Daniel Lemire's blog

, 2 min read

American middle class cut off from college?

2 thoughts on “American middle class cut off from college?”

  1. Ed says:

    The lost cost of studying in Quebec is for Quebec-residents, based on the idea that our families have paid taxes for X number of years, and so we should get access to these provincially-funded institutions of higher learning (which I think is a good idea). If you are a Canadian from outside of quebec, the cost is x3, and if you are an international student, it is from x8 to x10.

    Note also that while tuition for residents is frozen and has been for some time, rates for international students are not.

    At least this is true of McGill, but I believe it is the same at other local universities.

    I believe that the rising cost of higher ed are one of the factors that will lead to less people attending university.

  2. I think that the Times Argus article overstates the situation. I’m also skeptical of the statistics regarding percentage of college students with family income over $100,000. I certainly don’t think it’s the case at the large public universities. I note that it says about the author, “Brian C. Greenberg is a Certified Public Accountant and Certified College Planning Specialist.” Writing articles such as these is a standard marketing approach for consultants, and Mr. Greenberg can hardly be said to be a disinterested party.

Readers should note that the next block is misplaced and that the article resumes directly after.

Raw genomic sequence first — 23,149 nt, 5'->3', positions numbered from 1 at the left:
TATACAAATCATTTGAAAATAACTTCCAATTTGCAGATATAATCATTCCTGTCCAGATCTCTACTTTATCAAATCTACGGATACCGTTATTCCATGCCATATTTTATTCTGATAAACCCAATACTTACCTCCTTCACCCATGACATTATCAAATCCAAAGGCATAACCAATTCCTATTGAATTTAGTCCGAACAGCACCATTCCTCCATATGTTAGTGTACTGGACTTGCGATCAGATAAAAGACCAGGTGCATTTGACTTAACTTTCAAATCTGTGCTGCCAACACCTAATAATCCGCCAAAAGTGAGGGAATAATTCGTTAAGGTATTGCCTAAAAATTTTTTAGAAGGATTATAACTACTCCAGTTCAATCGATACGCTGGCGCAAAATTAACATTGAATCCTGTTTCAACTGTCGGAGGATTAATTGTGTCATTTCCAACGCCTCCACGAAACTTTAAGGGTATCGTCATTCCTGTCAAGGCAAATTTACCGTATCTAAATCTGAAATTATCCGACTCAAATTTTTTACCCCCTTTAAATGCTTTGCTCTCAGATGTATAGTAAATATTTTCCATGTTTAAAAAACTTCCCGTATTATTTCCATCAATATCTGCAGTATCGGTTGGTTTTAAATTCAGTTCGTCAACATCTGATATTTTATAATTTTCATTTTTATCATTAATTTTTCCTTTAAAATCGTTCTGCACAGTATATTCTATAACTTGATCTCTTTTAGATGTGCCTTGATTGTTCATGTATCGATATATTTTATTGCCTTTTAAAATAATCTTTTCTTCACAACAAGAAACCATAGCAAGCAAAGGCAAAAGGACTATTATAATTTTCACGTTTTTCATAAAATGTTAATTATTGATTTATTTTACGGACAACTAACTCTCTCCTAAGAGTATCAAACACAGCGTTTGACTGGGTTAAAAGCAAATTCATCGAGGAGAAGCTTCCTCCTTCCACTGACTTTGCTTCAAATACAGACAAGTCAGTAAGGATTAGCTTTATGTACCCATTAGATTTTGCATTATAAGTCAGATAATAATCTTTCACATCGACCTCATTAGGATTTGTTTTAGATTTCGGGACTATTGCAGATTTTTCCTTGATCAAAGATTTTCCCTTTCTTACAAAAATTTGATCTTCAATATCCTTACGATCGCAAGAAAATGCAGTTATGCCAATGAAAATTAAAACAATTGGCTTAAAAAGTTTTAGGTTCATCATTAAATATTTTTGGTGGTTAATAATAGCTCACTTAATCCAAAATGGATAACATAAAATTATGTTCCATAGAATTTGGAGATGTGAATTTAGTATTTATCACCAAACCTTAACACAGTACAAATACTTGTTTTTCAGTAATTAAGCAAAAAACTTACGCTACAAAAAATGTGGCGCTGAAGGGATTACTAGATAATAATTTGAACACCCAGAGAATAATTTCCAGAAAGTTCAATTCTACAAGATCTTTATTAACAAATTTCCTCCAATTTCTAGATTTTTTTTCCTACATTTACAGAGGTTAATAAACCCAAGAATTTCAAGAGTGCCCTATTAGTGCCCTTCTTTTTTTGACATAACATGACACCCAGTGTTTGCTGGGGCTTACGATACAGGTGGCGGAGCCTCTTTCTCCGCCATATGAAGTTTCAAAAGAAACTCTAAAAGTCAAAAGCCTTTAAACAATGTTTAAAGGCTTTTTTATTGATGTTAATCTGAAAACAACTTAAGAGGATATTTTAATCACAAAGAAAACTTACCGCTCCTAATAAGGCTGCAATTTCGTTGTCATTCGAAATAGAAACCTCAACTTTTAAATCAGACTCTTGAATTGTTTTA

Much of the increases in tuition at public schools has been the result of a reduction in funding from states, as the populace at large decides that education isn’t important to them. However, a good portion of these increases are used to fund financial aid to those students who need it. That is the model that private schools use. In a way, this is akin to a progressive education tax, but only levied against those actually using the system. It’s not the best approach, but it’s hard to get people to pay taxes to support higher education when anti-intellectualism is what the dominant political party is selling.